How Much Does Magazine Advertising Cost?
For any business, advertising is a vitally important method of marketing goods and services to the public. Although there are many advertising venues, print advertising in magazines sold through subscription and on the news stands is one of the most popular. Advertising rates vary with each magazine; however, a prospective advertiser must become familiar with the magazine's particular market and its success in attracting a loyal, regular audience.
Magazine publishers set advertising rates, which follow a market like any other good or service. The wider the audience, the higher the advertising rates that can be charged. Advertisers should also remember that rates can be open to negotiation. Magazines will give discounted rates for multiple “buys;” one-time ads cost the most, while the lowest rates are charged to those who will commit to a full year of advertising.
Magazines offer advertising space according to the type of ad – display or classified – whether color is used, and the amount of room the ad takes up on the page. A full-page display ad, in color, is the most expensive, while half-pages and quarter pages are also available. Magazine columns are measured in inches, and an advertising running the width of a single column is sold by the column inch. Two-page spreads are also available.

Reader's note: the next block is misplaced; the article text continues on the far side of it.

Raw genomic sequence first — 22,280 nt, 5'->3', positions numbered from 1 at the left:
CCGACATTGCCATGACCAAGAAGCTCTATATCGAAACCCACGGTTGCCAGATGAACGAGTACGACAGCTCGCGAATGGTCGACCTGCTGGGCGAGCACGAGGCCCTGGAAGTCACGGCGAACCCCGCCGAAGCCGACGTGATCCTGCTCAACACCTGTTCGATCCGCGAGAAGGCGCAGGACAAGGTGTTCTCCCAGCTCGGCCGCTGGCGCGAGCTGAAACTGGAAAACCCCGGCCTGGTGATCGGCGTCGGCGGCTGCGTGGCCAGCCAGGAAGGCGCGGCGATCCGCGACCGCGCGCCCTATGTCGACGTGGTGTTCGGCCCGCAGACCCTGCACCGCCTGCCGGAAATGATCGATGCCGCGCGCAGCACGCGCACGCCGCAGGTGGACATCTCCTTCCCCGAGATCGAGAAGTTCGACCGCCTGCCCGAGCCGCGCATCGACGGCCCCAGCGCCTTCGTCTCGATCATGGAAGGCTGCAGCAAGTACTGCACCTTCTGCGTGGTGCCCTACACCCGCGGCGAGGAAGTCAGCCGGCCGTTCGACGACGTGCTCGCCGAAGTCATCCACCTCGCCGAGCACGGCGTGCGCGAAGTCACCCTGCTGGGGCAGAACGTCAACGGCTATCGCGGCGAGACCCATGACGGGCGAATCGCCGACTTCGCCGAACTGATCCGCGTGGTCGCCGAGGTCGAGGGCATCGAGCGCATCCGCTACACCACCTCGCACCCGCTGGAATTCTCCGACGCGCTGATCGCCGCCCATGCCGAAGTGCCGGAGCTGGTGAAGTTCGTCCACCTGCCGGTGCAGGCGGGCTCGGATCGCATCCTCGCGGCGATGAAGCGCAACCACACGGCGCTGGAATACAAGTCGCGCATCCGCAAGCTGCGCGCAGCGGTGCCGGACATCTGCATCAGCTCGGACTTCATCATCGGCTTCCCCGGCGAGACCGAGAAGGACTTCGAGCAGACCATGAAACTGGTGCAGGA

Advertisers can also reserve premium positions, such as the back cover, the inside front cover and the inside back cover. These positions are always full-page ads, color ads and cost a premium because it is understood they will be viewed by more people. The higher the general circulation of the magazine, the higher the rates. For example, a full-page, four-color cover ad in Vanity Fair will run about $212,000. For a one-third page, four-color ad, the rate is about $70,000, as of 2011. If you are using an ad agency, the magazine will pay a commission out of this "gross" rate to the agency.
Magazines offer discounts for advertising that is submitted in electronic form that is complete and ready for printing. They charge extra fees if their own art departments have to compose and prepare the ad to the advertiser’s specifications. Advertisers or their agencies must submit the text, photography, logos, and art work.
Magazines charge extra for various extras and miscellaneous features, such as the folding pages known as gatefolds, scent strips and bound-in inserts. Rates are available by requesting a media kit directly from the publisher, or accessing the rates at the magazine's web site. There are also websites that provide comprehensive information on current advertising rates through a searchable, hyperlinked index.